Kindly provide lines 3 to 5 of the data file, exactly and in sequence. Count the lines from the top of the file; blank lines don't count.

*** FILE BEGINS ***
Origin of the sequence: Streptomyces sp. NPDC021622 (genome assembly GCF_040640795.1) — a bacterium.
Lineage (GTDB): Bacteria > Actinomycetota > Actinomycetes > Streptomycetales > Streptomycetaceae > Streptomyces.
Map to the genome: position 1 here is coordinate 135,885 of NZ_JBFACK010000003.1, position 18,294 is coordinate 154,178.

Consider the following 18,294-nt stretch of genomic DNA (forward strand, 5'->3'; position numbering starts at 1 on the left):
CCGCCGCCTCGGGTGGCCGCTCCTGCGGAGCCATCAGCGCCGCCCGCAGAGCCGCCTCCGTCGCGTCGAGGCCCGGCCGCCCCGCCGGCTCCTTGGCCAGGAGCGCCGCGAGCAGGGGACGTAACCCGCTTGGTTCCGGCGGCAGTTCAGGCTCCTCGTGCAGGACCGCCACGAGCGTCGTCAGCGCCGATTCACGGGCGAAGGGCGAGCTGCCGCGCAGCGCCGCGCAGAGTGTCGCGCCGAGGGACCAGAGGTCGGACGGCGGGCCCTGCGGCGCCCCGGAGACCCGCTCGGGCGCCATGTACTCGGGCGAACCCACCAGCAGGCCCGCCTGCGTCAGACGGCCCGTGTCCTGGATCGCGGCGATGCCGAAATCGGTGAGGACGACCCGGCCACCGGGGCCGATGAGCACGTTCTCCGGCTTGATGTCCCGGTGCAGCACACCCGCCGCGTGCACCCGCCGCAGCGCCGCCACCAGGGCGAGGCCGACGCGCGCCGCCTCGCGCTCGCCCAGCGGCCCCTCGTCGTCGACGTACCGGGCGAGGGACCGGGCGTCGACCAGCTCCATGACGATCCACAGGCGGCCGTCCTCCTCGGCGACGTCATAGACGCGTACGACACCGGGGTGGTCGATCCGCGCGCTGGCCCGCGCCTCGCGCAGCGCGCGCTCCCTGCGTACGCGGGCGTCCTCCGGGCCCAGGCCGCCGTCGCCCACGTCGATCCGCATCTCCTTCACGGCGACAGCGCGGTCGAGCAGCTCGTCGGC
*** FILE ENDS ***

Map to the genome: position 1 here is coordinate 135,885 of NZ_JBFACK010000003.1, position 18,294 is coordinate 154,178.

Consider the following 18,294-nt stretch of genomic DNA (forward strand, 5'->3'; position numbering starts at 1 on the left):
CCGCCGCCTCGGGTGGCCGCTCCTGCGGAGCCATCAGCGCCGCCCGCAGAGCCGCCTCCGTCGCGTCGAGGCCCGGCCGCCCCGCCGGCTCCTTGGCCAGGAGCGCCGCGAGCAGGGGACGTAACCCGCTTGGTTCCGGCGGCAGTTCAGGCTCCTCGTGCAGGACCGCCACGAGCGTCGTCAGCGCCGATTCACGGGCGAAGGGCGAGCTGCCGCGCAGCGCCGCGCAGAGTGTCGCGCCGAGGGACCAGAGGTCGGACGGCGGGCCCTGCGGCGCCCCGGAGACCCGCTCGGGCGCCATGTACTCGGGCGAACCCACCAGCAGGCCCGCCTGCGTCAGACGGCCCGTGTCCTGGATCGCGGCGATGCCGAAATCGGTGAGGACGACCCGGCCACCGGGGCCGATGAGCACGTTCTCCGGCTTGATGTCCCGGTGCAGCACACCCGCCGCGTGCACCCGCCGCAGCGCCGCCACCAGGGCGAGGCCGACGCGCGCCGCCTCGCGCTCGCCCAGCGGCCCCTCGTCGTCGACGTACCGGGCGAGGGACCGGGCGTCGACCAGCTCCATGACGATCCACAGGCGGCCGTCCTCCTCGGCGACGTCATAGACGCGTACGACACCGGGGTGGTCGATCCGCGCGCTGGCCCGCGCCTCGCGCAGCGCGCGCTCCCTGCGTACGCGGGCGTCCTCCGGGCCCAGGCCGCCGTCGCCCACGTCGATCCGCATCTCCTTCACGGCGACAGCGCGGTCGAGCAGCTCGTCGGC